This is a discussion on Do you see value in standardizing your firearms? within the Defensive Carry Guns forums, part of the Defensive Carry Discussions category; I can see some pluses to standardizing you guns, but I don't do it. I like variety in my life....
I can see some pluses to standardizing you guns, but I don't do it. I like variety in my life.
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"To believe that social reforms can eradicate evil altogether is to forget that evil is a protean creature, forever assuming a new shape when deprived of an old one." - SAT
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I prefer standardization (SA XD9 platform) for most defensive reasons, but I do see the use in having different guns available, such as a snubby for a coat pocket or a LCP/Kahr 9mm for situations that require a bit more discretion, or a .357 or .44 revolver for woods carry. Different tools for different occasions.
"It is your evil that will be sought by us. With every breath we will hunt them down. Each day we will spill their blood, until it rains down from the skies. Do not kill. Do not rape. Do not steal. These are principles that every man from every faith can embrace." -McManus twins Boondock Saints
I don't have a large number of guns and the handguns aren't standardized in any characteistic. Long guns seem to be a random assortment; a .22lr (Magtech, an "inexpensive" Brazilian import) and a .22WMR (Savage 640KS). The shotguns are all 20 gauge, by conscious choice: a New Haven (Mossberg) pump w/28" barrel, a Remingtion 1100 w/18" barrel, and a Savage Model 24 in 20 gauge and 30-30. I just didn't want to have multiple shotgun gauge ammunition choices. I only need to keep straight on the type of load in the shells.
The other thing I recently noticed that's "standardized" in the long guns is that they all have wood furniture, no plastic. Only the .22lr was bought brand new; the rest are older models in pretty good condition. I'll have to think about that next time I consider a purchase! I do like the wood over the plastic...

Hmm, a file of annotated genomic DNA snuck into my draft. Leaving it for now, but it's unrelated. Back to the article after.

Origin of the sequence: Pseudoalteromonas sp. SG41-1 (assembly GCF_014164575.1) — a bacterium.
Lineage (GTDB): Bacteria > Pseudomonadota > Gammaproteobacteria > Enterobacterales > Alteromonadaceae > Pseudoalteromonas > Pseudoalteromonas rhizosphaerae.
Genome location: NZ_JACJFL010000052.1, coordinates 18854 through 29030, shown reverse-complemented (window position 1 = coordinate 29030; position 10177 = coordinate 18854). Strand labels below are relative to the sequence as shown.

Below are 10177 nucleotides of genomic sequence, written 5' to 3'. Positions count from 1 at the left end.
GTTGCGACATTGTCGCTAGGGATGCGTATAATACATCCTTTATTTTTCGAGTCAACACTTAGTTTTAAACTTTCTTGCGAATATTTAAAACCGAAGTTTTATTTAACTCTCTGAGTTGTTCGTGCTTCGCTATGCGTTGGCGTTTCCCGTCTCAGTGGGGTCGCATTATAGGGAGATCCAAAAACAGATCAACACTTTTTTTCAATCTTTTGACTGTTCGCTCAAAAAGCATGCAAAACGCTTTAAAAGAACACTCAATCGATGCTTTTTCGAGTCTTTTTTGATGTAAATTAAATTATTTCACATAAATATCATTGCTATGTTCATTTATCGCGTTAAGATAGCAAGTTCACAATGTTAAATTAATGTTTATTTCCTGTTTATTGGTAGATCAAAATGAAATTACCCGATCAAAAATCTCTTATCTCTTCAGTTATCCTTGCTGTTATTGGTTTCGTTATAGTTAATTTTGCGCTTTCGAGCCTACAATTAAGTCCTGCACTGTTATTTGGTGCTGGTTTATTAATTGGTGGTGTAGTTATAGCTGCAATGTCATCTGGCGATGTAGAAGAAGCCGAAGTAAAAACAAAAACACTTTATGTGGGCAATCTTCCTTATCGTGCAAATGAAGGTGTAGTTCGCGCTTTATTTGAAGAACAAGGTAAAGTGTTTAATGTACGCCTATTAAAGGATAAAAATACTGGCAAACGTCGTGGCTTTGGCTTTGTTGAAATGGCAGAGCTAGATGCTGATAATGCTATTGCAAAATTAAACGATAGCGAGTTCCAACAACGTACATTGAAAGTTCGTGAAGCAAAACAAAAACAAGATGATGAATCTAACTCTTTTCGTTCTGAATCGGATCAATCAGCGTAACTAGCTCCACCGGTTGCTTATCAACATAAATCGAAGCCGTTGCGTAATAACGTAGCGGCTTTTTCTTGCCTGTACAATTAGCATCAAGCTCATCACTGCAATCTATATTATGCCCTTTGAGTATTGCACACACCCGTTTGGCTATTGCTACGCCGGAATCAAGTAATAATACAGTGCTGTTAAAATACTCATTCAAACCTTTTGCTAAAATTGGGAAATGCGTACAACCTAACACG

The very atmosphere of firearms anywhere and everywhere restrains evil interference - they deserve a place of honor with all that's good.
After reading all of the diverse opinions, I need to add my answer was with respect to my CHL hand guns:
I still have some "others", but I would not change a carry weapon at this point. Can I operate others? Yes, but they would never be in a carry "rotation". It is fun to read others answers, especially when they have the experience and ability to rotate through many different platforms.Absolutely! As someone late to handguns at 50+, having a standard manual of arms simplified training, reduced the training curve, and allowed the leveraging of skills late acquired. I also standardized caliber for a number of years (9 mm).
Yes, I can and do.Can you jump from a car with an automatic transmission to one with a stick shift? I can, and I do it a few times a week.
The difference is I have driven both sticks and automatics the last 40 plus years, whereas I did not begin shooting handguns that long ago.
Really? Right. Tiger Woods and Phil Mickelson take different sets of clubs out every week just for the challenge?dumbing down of one's capabilities
If I had started shooting at age 10 or 12, and had owned several different platforms over the years, yea, muscle memory might not be that big of a deal.............
I don't think it's "dumbing down", but whatever.............
I have worked with the Internal Revenue Code, the Regulations thereunder, the Administrative Promulgations, the Court Cases and most of the 50 states' equivalents for 35 plus years. Would "simplification" or "standardization" be considered "dumbing down" by me?
Nope. It'd be a relief at this point.
Last edited by Rock and Glock; November 14th, 2011 at 11:40 AM.
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I do see "value" in it as the question asks, however I think it depends how much time and effort you put into training with these different weapons platforms. If you train daily then